Now, the giant, played by real-life huge person Robert Maillet, is a native Canadian French speaker, so his French is fine (the deep voice and the fighting might make it sound slightly different, but it’s authentic). What’s impressive is RDJ’s passable accent and delivery (there’s more than what you see in the above clip) is pretty good, especially considering how difficult it is to act in a foreign language. Plus, there’s always the excuse of British arrogance to excuse any slight accent he might retain; sure, Sherlock would be able to master French, but why bother pandering to their elitist pronunciations?

One semi-goof: the script was written in English, and only later did the director find out that their giant actor was a native French speaker. One piece of dialogue is an unfortunate victim of translation: the giant is supposed to say, “Did you miss me?” with “miss” carrying the double meanings of sentimentality and attack. The problem is, French has the weirdest possible way to express sentimentally missing someone; when the giant says, “Tu m’as manqué?” this carries only the meaning of “Did (your attack) miss me?” and would mean ‘Did I miss you?’ when used with the sentimental meaning. Did the writers/actor choose the right one for the line? Does it really matter? You be the judge.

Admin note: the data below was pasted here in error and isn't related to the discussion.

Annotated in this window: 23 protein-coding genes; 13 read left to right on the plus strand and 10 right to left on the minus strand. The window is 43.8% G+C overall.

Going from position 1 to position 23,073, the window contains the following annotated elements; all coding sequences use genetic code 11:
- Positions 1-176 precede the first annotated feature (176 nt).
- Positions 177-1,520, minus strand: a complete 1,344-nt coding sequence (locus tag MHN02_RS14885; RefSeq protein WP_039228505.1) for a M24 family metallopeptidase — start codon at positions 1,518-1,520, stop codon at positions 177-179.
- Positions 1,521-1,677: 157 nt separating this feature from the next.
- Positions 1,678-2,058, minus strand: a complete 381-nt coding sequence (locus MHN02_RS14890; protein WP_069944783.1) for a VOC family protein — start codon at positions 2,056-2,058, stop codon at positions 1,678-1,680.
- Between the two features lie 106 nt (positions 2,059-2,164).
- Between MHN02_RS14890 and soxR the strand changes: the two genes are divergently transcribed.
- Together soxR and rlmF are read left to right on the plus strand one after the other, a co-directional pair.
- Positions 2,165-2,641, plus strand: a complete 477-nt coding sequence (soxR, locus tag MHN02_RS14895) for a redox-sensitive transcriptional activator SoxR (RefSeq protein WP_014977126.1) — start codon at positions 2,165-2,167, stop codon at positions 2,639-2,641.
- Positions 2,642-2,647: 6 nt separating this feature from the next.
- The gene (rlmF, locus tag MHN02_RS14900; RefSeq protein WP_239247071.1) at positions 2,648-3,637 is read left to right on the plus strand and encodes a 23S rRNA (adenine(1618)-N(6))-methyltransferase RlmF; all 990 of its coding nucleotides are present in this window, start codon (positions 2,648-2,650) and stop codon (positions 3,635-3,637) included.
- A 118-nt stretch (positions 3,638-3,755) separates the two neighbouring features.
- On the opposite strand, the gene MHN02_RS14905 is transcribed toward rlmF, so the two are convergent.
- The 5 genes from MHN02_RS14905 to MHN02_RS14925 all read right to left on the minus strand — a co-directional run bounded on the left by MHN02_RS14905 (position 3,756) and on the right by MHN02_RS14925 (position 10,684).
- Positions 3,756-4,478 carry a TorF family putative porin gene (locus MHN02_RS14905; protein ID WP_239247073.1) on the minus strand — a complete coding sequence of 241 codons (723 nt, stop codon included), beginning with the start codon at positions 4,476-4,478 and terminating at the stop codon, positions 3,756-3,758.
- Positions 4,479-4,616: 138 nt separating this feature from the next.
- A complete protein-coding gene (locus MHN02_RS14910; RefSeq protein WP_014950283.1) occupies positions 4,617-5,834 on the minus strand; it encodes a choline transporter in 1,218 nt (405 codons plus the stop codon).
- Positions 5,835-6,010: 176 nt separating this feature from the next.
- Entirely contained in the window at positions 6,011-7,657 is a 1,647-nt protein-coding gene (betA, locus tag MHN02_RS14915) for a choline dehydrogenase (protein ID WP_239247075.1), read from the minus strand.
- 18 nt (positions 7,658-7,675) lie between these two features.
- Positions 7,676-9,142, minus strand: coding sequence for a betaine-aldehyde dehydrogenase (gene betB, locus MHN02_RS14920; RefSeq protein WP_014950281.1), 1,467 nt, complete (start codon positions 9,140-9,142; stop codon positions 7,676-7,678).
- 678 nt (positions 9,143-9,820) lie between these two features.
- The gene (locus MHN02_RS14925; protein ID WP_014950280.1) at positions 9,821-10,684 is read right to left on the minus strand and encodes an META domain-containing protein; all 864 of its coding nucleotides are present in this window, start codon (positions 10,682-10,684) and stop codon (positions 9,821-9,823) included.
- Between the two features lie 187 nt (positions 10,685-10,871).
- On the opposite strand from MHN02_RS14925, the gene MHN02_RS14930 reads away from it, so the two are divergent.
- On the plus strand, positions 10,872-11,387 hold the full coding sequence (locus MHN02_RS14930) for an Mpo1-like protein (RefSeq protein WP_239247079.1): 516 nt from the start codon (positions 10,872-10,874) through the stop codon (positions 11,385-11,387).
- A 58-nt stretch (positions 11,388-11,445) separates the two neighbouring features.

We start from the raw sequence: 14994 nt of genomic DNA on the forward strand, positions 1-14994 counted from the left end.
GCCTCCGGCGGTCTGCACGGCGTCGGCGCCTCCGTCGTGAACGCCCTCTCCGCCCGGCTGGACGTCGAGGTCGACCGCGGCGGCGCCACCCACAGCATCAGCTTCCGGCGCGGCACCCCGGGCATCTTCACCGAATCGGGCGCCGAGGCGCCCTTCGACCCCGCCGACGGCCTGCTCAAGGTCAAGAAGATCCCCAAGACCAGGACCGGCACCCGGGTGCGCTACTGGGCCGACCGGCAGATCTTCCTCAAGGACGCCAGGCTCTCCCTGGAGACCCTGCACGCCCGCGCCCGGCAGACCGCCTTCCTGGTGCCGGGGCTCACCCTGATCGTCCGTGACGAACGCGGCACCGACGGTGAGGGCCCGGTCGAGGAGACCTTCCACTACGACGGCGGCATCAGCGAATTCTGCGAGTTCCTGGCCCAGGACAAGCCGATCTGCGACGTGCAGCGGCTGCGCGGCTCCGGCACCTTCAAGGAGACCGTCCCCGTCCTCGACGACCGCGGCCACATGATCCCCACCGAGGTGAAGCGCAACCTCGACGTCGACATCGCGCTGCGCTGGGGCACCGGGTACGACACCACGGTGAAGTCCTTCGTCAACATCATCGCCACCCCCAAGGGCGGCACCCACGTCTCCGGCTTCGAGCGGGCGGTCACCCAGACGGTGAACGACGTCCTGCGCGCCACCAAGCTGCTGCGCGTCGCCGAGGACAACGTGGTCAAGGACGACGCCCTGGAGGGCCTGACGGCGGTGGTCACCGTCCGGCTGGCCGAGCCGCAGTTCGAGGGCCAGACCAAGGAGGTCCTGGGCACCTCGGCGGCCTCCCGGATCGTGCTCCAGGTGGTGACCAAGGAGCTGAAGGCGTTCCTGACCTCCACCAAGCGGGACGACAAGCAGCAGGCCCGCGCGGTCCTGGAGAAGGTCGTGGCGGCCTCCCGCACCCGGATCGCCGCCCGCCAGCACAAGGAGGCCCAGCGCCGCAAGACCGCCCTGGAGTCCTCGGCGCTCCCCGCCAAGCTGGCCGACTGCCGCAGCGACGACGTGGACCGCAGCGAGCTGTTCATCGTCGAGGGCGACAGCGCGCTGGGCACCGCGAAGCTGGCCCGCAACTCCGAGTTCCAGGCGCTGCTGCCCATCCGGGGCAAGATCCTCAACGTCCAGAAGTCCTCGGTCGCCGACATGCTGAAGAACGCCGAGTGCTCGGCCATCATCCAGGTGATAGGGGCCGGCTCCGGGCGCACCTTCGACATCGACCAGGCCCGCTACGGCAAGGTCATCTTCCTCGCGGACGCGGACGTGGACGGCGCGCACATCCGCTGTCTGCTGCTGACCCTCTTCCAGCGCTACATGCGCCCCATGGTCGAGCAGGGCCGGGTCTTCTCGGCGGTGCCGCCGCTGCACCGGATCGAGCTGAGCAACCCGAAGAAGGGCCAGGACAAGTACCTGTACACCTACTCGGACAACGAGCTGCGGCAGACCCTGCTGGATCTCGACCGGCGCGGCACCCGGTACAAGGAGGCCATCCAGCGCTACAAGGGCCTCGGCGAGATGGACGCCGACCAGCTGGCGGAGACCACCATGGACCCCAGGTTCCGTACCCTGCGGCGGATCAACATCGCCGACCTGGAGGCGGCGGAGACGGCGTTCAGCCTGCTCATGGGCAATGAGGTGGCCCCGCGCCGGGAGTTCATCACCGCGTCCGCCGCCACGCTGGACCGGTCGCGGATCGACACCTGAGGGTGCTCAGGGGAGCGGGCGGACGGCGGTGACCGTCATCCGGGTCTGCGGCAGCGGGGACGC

Be My Valentine, Fanny Ardant

FannyArdant

Just listen to Fanny Ardant talk in this interview and tell me it’s not a good thing to do on Valentine’s Day. Her voice is completely mesmerizing. What can I say? I’ve had a crush on Fanny Ardant since I was 16 and saw her in Truffaut’s homage to Hitchcock, Vivement Dimanche. Years later, I sat in the front row as she played Maria Callas in a French stage production of Master Class. “Wow!” I thought, “Fanny Ardant’s spit just fell on me!” Creepy and stalkerish, you say? Ha! That’s nothing. Check out Vincent Delerm’s rather awkward performance of “Fanny Ardant et Moi” complete with annoyingly cheesy clapping by audience members, all in the presence of Fanny Ardant herself: